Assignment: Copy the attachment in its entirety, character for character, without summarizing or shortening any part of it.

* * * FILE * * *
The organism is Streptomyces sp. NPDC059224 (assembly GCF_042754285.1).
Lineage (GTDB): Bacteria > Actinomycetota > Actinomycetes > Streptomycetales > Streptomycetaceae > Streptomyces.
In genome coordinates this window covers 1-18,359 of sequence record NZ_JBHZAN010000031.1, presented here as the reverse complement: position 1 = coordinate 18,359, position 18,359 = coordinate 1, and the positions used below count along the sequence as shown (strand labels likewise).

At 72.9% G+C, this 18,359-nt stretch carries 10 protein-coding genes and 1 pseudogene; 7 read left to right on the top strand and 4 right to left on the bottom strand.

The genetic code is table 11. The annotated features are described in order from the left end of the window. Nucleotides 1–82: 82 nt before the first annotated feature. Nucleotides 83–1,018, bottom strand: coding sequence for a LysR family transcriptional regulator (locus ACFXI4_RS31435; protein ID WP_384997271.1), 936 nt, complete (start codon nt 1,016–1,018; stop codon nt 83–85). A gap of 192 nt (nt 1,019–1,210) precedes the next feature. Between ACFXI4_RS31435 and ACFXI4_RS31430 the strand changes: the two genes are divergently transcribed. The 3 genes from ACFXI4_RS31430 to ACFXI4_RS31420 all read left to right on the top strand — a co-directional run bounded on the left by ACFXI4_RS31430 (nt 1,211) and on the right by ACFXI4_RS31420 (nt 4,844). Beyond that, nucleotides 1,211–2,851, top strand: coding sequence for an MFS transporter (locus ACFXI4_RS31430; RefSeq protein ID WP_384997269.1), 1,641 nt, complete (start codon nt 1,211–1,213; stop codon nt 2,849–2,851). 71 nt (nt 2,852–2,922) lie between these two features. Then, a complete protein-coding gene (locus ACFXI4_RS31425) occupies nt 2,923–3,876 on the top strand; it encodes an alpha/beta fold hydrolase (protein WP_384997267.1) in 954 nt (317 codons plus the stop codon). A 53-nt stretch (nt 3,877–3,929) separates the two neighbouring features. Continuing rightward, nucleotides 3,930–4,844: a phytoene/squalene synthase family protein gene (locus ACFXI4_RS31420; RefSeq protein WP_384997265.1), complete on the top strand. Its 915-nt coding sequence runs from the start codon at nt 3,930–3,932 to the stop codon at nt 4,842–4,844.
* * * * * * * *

The organism is Streptomyces sp. NPDC059224 (assembly GCF_042754285.1).
Lineage (GTDB): Bacteria > Actinomycetota > Actinomycetes > Streptomycetales > Streptomycetaceae > Streptomyces.
In genome coordinates this window covers 1-18,359 of sequence record NZ_JBHZAN010000031.1, presented here as the reverse complement: position 1 = coordinate 18,359, position 18,359 = coordinate 1, and the positions used below count along the sequence as shown (strand labels likewise).

At 72.9% G+C, this 18,359-nt stretch carries 10 protein-coding genes and 1 pseudogene; 7 read left to right on the top strand and 4 right to left on the bottom strand.

The genetic code is table 11. The annotated features are described in order from the left end of the window. Nucleotides 1–82: 82 nt before the first annotated feature. Nucleotides 83–1,018, bottom strand: coding sequence for a LysR family transcriptional regulator (locus ACFXI4_RS31435; protein ID WP_384997271.1), 936 nt, complete (start codon nt 1,016–1,018; stop codon nt 83–85). A gap of 192 nt (nt 1,019–1,210) precedes the next feature. Between ACFXI4_RS31435 and ACFXI4_RS31430 the strand changes: the two genes are divergently transcribed. The 3 genes from ACFXI4_RS31430 to ACFXI4_RS31420 all read left to right on the top strand — a co-directional run bounded on the left by ACFXI4_RS31430 (nt 1,211) and on the right by ACFXI4_RS31420 (nt 4,844). Beyond that, nucleotides 1,211–2,851, top strand: coding sequence for an MFS transporter (locus ACFXI4_RS31430; RefSeq protein ID WP_384997269.1), 1,641 nt, complete (start codon nt 1,211–1,213; stop codon nt 2,849–2,851). 71 nt (nt 2,852–2,922) lie between these two features. Then, a complete protein-coding gene (locus ACFXI4_RS31425) occupies nt 2,923–3,876 on the top strand; it encodes an alpha/beta fold hydrolase (protein WP_384997267.1) in 954 nt (317 codons plus the stop codon). A 53-nt stretch (nt 3,877–3,929) separates the two neighbouring features. Continuing rightward, nucleotides 3,930–4,844: a phytoene/squalene synthase family protein gene (locus ACFXI4_RS31420; RefSeq protein WP_384997265.1), complete on the top strand. Its 915-nt coding sequence runs from the start codon at nt 3,930–3,932 to the stop codon at nt 4,842–4,844.